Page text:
SAN ANTONIO – Two new faces are vying to be the first new District 5 City Council member in eight years.
Current Councilwoman Shirley Gonzales is completing her final and fourth term in office, leaving her seat representing the West Side open. Teri Castillo and Rudy Lopez finished at the head of an 11-way race to replace Gonzales in the May 6 municipal election with 2,077 and 991 votes, respectively.
Since neither gained a majority of the votes, they’re squaring off in a runoff election on June 5.
Castillo, a substitute teacher and community organizer for housing affordability and health care, believes that she has the experience that will help her enact change.
“I’ve had one-on-one conversations with every city council member to push policy. So I know what it takes. I understand all the nuances of how the city runs,” Castillo said.
Castillo said the district’s subpar infrastructure is a big issue for her, as is better funding for programs that can benefit the district’s “established communities,” such as the Under 1 Roof program, which replaces qualified homeowners’ roofs.
“The reality is that property in District 5 for real estate investors is really cheap. For the established communities, it’s becoming very expensive. So in order to ensure that our community gets to enjoy all these new amenities coming to the district, that we stabilize our neighborhoods” Castillo said.
Lopez sees enhanced senior services as the biggest issue for the district, through after-school programs, better infrastructure, and public safety - through better response times and good community engagement - also made his list.
“We need to be taking care of our seniors. If that includes affordable housing, if that includes COVID relief, if that involves helping grandparents that are raising their grandkids now,” he said.
Lopez is a former civilian employee with the San Antonio Police Department, but it’s his time with the Thompson Neighborhood Association - four years as vice-president and four years as president - that he thinks gives him the edge in experience.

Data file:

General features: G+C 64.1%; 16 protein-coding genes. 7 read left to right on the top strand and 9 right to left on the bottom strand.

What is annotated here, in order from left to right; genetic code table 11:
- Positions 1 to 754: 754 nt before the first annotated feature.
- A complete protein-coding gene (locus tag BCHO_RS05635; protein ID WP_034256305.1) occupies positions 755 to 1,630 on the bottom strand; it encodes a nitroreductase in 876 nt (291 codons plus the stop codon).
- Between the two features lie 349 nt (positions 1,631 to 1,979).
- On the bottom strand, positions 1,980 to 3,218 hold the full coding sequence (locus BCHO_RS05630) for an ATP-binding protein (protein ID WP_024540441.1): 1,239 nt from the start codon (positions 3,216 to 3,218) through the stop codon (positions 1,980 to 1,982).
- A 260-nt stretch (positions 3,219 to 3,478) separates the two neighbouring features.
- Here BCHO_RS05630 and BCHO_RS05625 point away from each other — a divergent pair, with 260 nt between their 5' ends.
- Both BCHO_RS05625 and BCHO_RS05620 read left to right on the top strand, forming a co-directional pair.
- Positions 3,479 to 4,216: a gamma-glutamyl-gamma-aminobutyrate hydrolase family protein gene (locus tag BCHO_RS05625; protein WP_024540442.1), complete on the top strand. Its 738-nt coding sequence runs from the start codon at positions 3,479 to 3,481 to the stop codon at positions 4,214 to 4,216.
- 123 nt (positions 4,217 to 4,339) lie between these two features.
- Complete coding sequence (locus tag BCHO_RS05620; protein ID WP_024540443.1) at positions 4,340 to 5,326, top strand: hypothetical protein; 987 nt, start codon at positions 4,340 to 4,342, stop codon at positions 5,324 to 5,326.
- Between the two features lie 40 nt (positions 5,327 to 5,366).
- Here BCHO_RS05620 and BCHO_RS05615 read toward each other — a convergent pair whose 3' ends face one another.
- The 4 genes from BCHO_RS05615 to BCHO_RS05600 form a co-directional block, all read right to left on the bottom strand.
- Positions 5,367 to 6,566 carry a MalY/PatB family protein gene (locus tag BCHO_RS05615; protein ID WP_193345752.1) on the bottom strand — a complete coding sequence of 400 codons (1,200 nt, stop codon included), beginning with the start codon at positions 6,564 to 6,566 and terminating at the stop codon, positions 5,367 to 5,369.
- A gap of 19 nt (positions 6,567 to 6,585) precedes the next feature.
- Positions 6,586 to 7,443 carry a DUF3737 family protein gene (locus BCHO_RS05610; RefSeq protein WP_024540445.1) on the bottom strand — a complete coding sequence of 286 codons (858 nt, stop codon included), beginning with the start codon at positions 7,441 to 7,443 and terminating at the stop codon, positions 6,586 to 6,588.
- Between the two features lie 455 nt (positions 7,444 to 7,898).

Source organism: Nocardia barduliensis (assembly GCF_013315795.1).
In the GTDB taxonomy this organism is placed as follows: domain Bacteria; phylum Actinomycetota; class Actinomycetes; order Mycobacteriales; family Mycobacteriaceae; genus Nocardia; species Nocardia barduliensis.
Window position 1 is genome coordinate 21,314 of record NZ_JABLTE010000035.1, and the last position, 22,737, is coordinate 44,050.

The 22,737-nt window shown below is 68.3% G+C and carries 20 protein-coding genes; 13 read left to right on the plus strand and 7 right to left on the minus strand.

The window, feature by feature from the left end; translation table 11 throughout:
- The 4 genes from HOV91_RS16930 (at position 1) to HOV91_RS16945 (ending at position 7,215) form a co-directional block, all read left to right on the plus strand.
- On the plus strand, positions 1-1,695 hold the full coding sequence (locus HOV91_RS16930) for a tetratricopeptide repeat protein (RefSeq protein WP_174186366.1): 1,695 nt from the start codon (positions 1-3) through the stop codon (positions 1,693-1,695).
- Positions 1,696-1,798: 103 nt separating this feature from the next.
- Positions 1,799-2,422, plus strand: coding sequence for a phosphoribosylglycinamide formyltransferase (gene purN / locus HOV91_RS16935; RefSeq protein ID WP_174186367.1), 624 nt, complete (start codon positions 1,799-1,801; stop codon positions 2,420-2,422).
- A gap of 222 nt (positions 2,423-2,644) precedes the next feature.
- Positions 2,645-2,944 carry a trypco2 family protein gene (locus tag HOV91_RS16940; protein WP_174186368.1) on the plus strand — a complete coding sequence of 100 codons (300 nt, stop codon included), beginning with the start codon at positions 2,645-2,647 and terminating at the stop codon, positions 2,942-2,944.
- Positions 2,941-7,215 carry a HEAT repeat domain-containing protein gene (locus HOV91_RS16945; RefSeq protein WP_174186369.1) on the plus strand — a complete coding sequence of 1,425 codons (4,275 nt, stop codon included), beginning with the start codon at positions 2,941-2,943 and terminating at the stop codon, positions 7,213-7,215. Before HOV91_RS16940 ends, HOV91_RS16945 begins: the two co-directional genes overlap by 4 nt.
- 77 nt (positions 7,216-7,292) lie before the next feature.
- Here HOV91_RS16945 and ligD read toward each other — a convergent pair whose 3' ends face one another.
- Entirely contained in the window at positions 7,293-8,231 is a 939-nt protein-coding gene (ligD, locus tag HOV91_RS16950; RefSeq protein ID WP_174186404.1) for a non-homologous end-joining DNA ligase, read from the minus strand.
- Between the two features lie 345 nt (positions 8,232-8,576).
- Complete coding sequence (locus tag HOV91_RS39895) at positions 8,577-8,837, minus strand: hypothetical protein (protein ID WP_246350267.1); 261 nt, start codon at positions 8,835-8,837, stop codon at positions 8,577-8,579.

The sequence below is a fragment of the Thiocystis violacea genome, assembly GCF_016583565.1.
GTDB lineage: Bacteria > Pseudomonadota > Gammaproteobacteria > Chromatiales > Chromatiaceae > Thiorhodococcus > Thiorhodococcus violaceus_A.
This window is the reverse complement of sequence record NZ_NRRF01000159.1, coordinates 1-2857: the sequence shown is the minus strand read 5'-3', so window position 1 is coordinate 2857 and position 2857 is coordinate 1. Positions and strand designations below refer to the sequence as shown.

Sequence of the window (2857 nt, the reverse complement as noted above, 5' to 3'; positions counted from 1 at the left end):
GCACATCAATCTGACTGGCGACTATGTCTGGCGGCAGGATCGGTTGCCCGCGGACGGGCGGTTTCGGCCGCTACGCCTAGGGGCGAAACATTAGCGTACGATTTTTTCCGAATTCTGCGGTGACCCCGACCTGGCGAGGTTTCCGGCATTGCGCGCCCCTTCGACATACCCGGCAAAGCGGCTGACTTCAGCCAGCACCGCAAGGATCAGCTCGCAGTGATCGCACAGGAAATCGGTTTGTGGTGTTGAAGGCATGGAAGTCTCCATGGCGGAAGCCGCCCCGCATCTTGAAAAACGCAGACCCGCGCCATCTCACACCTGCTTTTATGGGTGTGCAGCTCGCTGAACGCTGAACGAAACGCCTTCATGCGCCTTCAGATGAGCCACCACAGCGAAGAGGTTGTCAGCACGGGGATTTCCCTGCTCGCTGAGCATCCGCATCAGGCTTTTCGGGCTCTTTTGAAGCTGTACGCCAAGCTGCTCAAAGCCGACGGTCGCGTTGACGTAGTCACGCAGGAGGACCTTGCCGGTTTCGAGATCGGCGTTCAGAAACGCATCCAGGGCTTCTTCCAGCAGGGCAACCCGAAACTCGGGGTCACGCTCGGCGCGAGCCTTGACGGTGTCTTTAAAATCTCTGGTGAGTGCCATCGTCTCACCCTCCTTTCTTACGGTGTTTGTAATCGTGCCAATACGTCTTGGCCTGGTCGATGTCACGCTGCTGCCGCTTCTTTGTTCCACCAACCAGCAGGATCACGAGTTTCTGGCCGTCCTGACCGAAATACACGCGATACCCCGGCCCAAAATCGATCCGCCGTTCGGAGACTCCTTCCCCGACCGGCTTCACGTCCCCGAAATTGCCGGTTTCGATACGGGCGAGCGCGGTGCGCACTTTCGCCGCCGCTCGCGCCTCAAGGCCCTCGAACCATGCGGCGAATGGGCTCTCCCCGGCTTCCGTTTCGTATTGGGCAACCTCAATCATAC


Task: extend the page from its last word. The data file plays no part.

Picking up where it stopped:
“I’ve proven over the years that I can do the job,” Lopez said. “I’ve worked on development projects. I’ve worked at bringing in new playgrounds in our park, worked on drainage programs and trying to bring streets and sidewalks in to my neighborhood already.”
The new candidates differed on Proposition B in the May election. Though the effort to repeal police officers’ collective bargaining power failed in the citywide vote, a precinct-by-precinct breakdown shows that it did well in much of District 5.
To Castillo, who supported Prop B, that shows residents “care about police accountability,” which she believes will bring them out to the ballot box for the runoff, too.
Lopez agreed that the District 5 residents want accountability, but he believes that should happen through negotiations with the police union.
“I don’t think we needed to go through Prop B to do that. I think that we just needed the citizens to be heard,” Lopez said.
The District 5 race is one of five council races going to a runoff election on Jun. 5. Early voting began Monday and will run through Tuesday, Jun. 1, with the exception of Sunday, May 30 and Monday, May 31.
You can read more about how Castillo, Uresti, and other candidates in the Jun. 5 runoff responded to questionnaires about their stances HERE.
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